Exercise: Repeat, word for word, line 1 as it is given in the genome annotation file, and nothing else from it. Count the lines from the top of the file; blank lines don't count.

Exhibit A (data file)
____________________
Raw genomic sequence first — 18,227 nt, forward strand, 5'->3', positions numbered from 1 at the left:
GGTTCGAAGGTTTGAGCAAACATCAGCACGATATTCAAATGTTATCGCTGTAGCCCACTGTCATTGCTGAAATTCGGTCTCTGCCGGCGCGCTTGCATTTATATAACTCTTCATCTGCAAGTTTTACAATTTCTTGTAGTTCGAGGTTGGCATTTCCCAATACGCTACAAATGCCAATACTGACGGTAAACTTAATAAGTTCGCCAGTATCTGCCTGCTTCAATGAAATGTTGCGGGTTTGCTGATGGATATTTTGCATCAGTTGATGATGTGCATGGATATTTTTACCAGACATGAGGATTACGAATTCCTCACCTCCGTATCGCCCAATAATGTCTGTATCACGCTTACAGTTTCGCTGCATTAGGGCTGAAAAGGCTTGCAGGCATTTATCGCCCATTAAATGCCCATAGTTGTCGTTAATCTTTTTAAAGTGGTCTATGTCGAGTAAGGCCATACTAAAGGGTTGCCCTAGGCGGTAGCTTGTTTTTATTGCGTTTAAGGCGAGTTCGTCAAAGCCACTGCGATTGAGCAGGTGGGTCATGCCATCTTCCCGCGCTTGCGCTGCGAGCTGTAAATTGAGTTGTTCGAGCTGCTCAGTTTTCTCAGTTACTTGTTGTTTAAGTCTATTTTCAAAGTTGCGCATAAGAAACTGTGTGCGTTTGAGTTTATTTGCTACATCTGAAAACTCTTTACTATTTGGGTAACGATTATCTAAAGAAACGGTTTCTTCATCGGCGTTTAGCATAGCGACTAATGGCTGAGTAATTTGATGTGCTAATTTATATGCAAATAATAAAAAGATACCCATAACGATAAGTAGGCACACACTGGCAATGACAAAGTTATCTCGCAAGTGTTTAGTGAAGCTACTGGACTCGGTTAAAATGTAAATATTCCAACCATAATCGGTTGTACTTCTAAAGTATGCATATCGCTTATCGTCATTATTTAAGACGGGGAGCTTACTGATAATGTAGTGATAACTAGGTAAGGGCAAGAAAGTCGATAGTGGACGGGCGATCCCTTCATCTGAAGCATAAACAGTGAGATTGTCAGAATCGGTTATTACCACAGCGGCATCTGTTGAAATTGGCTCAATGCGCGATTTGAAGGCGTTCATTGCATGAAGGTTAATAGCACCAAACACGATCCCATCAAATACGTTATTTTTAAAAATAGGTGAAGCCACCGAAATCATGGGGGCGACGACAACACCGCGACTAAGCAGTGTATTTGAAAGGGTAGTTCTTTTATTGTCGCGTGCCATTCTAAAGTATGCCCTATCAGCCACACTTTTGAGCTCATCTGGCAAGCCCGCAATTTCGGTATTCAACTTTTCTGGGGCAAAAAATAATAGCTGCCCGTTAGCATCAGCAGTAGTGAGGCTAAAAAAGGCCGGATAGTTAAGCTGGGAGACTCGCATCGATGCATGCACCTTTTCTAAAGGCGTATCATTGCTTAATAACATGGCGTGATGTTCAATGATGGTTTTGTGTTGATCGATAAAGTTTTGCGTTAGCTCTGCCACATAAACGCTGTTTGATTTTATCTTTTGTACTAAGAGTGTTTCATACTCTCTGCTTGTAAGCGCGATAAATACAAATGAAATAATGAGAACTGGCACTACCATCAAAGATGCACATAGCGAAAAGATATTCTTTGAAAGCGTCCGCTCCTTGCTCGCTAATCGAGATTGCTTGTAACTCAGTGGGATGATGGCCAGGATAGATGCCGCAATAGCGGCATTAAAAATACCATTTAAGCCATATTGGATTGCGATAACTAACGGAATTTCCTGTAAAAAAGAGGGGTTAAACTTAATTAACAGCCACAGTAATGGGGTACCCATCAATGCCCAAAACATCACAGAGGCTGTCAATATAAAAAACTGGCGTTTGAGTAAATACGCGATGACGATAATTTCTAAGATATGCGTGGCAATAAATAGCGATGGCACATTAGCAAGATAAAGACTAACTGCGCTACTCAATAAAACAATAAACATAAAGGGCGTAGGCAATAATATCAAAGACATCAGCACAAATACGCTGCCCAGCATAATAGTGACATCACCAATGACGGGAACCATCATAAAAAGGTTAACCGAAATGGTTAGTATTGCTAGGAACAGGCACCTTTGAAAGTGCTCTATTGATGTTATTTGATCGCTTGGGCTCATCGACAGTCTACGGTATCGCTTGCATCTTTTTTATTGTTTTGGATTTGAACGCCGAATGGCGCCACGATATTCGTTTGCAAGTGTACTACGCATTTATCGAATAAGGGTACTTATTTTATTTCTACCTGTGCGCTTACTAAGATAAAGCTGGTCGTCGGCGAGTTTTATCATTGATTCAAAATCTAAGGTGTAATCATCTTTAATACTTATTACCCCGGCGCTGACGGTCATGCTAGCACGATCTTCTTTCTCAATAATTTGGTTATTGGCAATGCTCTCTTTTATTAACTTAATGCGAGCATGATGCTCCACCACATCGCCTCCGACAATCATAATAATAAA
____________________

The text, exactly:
Raw genomic sequence first — 18,227 nt, forward strand, 5'->3', positions numbered from 1 at the left: